came to mind was going to be what I did. No matter what.

Happy reading!

Thursday, September 14, 2017

Is there trouble? Must be Thursday.

Jolie Mason is coming out with her first thriller, Thursday's Child, on October 5th. She's known for sci-fi romance, where she adroitly balances technical detail with matters of the heart. I have no doubt she will bring the same skill and sensibility to a mystery thriller. Today, Mason is sharing with us an interview with her protagonist, Detective Thursday. Enjoy!




***

Is there trouble? Must be Thursday.

Teen City is one of the foremost, teen demographic e-mags in the Met, and we like to sit down with powerful female role models to empower our readership. Today, we sit down with none other than, the hero cop, Detective Hayden Thursday.

Thursday: I prefer just Metropolitan Police Detective.

Leslie: Yeah, but where’s the fun in that? So, detective… Who’s the guy?

Thursday: Excuse me?

Leslie: There’s gotta be a guy, right? Who is he?

Thursday: Um…. No guy. I don’t get out much. The job takes a lot of dedication, hard work.

In the interest of full disclosure, fans and readers, this interview took place in the detective’s workplace, the 15th precinct Homicide Department, and it was a good time. Detective Thursday works with a lot of guys because, despite today’s forward thinking policies on feminism, women are still underrepresented in law enforcement.

However, these guys are so supportive of Detective Thursday. They stayed around to give her moral support and laughed at all her jokes. It was heartwarming to see. I teared up a little.


Leslie: So, if there’s no guy, how do you… you know...relax?

The Detective is so shy, guys.

Thursday: (while looking at the supportive coworkers standing around) Mostly, I shoot things.

Leslie: Judging from the way these fellas are hovering around our interview, Detective, are you sure there’s no office romance? You seem to have all their attention.

Thursday: Yes, yes I do. And, it will be remembered, oh, you can bet, I will not forget each and every one of their supportive faces. These guys are my family, and we’re all professionals here. No dating.

At this point, some kind of silent emergency alert drew all the guys back to work. It must be inspiring for the Detective to work in such a great office environment.

We are interrupted again, by her partner, Detective Randall Ace, though everyone just calls him
Ace at the 15th.

He’s old enough to be Thursday’s grandfather but in a distinguished, hard-boiled sort of way. He runs up to the Detective apologizing.


Thursday: You said you’d be here!

Ace: I’m sorry! The captain held me up.

Thursday: (mutters) She did that on purpose.

Ace: Ms…?

Leslie: Leslie Cage. Teen City Magazine.

Ace: Ms. Cage. I am so sorry I have to cut this short. Detective Thursday has a homicide to attend. She’s instrumental. We absolutely cannot do it without her.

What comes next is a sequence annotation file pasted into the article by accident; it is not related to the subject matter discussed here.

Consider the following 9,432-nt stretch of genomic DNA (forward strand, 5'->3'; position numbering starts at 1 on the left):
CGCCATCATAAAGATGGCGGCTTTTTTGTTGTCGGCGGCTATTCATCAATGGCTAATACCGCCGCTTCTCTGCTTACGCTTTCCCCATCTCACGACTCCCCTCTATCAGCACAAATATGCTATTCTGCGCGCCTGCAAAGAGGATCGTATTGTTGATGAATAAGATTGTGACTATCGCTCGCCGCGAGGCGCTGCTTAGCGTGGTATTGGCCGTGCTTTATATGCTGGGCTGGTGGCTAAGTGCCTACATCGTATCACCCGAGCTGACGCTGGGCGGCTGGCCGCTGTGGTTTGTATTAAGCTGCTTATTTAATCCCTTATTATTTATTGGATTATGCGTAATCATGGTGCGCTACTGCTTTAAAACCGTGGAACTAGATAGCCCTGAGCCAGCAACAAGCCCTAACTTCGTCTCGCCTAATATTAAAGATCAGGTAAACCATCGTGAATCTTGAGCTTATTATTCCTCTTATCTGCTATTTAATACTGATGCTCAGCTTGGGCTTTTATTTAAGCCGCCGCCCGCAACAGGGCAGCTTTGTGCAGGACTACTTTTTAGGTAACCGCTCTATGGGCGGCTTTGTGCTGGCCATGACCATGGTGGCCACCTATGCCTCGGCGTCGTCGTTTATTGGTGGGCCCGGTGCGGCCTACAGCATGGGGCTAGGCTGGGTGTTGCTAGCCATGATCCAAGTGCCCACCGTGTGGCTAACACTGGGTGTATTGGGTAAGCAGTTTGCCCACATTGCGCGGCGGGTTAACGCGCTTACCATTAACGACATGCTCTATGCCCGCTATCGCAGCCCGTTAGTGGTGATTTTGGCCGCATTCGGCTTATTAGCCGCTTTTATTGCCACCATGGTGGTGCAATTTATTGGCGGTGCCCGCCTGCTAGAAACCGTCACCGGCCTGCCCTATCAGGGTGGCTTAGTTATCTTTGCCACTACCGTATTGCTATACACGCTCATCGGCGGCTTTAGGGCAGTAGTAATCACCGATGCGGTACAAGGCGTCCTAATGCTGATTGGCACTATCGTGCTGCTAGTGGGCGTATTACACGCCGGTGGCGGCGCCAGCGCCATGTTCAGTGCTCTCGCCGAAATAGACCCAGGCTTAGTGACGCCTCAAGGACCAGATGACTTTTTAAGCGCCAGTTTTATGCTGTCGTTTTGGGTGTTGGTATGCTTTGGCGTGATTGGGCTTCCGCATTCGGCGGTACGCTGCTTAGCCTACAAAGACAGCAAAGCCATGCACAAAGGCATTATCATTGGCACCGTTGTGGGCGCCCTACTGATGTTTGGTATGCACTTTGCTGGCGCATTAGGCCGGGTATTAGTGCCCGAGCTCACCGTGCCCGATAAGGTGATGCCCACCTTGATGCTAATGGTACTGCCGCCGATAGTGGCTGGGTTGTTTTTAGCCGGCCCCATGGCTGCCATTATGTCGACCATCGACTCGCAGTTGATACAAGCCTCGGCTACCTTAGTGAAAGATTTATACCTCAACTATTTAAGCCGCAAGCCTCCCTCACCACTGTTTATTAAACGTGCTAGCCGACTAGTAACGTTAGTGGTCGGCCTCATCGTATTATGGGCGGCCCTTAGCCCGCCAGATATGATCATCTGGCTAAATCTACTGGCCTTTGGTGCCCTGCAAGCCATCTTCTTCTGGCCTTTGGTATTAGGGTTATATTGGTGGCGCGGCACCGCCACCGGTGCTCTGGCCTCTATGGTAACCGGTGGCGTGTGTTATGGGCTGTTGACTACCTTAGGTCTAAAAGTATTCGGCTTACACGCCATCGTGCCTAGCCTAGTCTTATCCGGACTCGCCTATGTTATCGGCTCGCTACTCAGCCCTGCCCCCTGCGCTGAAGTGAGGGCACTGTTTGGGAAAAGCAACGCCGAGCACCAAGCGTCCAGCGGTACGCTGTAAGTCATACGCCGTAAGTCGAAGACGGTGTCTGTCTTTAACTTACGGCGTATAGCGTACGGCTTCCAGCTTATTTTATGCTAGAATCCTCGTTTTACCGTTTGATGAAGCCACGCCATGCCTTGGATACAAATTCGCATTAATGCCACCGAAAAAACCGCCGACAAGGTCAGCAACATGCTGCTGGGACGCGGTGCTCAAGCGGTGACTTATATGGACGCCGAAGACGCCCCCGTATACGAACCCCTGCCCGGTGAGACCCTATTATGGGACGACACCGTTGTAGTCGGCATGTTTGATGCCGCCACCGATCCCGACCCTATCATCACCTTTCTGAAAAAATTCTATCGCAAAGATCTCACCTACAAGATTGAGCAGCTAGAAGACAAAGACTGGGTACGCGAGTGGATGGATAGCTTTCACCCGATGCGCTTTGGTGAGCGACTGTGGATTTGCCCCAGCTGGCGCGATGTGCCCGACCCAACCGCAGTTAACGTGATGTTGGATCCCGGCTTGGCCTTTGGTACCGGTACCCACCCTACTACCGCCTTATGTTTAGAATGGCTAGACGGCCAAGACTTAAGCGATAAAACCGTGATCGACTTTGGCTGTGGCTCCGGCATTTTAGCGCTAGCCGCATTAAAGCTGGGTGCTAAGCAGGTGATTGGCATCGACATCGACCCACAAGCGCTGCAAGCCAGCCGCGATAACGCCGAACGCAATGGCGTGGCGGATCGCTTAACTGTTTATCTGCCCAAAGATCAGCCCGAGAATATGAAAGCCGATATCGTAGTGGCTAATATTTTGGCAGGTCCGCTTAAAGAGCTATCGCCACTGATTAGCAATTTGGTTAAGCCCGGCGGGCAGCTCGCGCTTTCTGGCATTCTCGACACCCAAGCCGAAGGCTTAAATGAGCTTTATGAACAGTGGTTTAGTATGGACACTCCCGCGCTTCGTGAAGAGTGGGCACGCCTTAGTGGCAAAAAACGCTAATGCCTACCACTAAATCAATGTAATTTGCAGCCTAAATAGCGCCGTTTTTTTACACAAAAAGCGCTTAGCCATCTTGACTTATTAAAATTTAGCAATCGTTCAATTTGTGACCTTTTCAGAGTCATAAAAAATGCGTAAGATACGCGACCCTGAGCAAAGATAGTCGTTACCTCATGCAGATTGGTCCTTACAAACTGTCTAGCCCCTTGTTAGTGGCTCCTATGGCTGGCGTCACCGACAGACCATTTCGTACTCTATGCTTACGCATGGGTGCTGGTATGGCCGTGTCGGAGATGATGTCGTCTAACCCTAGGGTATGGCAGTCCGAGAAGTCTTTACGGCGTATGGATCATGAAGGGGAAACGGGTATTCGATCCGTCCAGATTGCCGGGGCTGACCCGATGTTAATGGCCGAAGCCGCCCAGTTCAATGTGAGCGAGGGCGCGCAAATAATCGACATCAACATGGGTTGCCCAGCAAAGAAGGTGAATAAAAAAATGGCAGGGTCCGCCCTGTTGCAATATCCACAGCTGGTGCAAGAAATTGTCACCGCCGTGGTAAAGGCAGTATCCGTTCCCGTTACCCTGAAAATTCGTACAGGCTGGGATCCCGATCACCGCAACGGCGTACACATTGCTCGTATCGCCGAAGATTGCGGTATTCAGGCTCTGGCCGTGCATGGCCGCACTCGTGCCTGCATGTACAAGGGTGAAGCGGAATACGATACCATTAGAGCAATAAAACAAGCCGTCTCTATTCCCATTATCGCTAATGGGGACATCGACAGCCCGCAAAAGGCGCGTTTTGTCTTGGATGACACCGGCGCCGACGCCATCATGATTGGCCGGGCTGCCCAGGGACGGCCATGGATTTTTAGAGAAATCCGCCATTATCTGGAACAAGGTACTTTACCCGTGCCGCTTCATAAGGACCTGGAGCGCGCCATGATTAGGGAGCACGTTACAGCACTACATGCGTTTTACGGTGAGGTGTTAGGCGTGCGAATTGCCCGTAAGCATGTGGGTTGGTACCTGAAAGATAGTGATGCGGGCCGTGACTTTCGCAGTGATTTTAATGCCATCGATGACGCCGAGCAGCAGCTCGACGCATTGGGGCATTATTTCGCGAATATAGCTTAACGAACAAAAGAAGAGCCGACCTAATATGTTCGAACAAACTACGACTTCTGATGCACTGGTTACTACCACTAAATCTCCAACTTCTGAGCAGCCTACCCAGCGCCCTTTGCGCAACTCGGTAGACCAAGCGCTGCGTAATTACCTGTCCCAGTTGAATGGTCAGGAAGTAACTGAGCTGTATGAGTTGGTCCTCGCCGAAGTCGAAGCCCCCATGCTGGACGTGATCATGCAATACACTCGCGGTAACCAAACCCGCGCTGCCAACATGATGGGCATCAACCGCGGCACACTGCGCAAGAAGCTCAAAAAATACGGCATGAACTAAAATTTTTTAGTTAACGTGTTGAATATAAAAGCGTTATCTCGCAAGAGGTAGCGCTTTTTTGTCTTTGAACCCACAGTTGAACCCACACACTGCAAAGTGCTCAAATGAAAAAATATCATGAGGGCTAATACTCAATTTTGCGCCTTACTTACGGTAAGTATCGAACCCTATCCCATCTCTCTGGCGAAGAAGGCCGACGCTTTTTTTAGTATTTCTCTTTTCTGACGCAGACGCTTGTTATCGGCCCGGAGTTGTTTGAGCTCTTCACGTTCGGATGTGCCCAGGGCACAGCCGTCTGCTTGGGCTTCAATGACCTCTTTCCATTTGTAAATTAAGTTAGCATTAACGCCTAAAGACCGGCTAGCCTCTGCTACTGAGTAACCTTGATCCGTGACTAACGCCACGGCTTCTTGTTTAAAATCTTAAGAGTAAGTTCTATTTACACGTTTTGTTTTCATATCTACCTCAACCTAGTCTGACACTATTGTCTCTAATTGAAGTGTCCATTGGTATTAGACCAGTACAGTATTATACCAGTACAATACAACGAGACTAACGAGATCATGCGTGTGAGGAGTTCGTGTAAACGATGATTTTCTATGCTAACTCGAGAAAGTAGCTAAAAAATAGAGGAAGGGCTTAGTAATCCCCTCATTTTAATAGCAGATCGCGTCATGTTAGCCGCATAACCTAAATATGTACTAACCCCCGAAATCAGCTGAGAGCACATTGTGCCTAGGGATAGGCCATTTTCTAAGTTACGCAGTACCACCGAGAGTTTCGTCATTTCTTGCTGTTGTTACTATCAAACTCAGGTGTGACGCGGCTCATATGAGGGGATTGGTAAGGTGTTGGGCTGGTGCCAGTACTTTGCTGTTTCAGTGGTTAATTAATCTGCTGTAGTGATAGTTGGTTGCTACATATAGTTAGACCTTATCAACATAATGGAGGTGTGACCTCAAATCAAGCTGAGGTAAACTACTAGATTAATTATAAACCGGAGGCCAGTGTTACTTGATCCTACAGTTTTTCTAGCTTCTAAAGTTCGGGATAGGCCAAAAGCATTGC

Thursday: Why, thank you, Ace. Thanks again for the great talk, Leslie. Good luck with the story.

As they hurry off, I have to say, this reporter enjoyed seeing a woman in law enforcement at work very much. Women are so empowered in this environment, supported and praised. It was an amazing thing to see.

So, remember, Girls, law enforcement has changed. Until next time, empower yourself!


***

Let me leave you with the blurb for Thursday's Child:

Detective Thursday just caught another homicide in the borough, her first serial killer case. So much for the holiday spirit. These horrific murders should be bad enough, but as she works the case, solves the puzzle and finds a witness to protect, Hayden discovers a much bigger intrigue at play, one that will change her life irrevocably.

In this debut thriller by Jolie Mason, she begins the tale of Detective Hayden Thursday, a young detective in the mega-city known as the Metropolitan City Authority at the dawn of the new century. She made homicide detective through hard work and determination, and she hates a good mystery. That's why she works so hard to answer the tough questions.

She and her partner, Randall Ace, are working against the clock to track down a serial killer in the Met, and it takes them into the underbelly of corporate research and development, leading them to illegal research, cybernetics and beyond. Hayden finds herself a little distracted by Dr. Gray Kerry, her witness and the biggest question mark in her life.

This series is best enjoyed in order and falls into the category of romantic fiction, but is not a true romance. If you love a good thriller, you might love Thursday.

Thursday, September 7, 2017

A Silver Medal for She Lights Up the Dark

I was so pleased to find out last week that am once again a winner in the Readers' Favorite Book Awards! My second November Snow novel, She Lights Up the Dark, received second place in the category of Supernatural Fiction!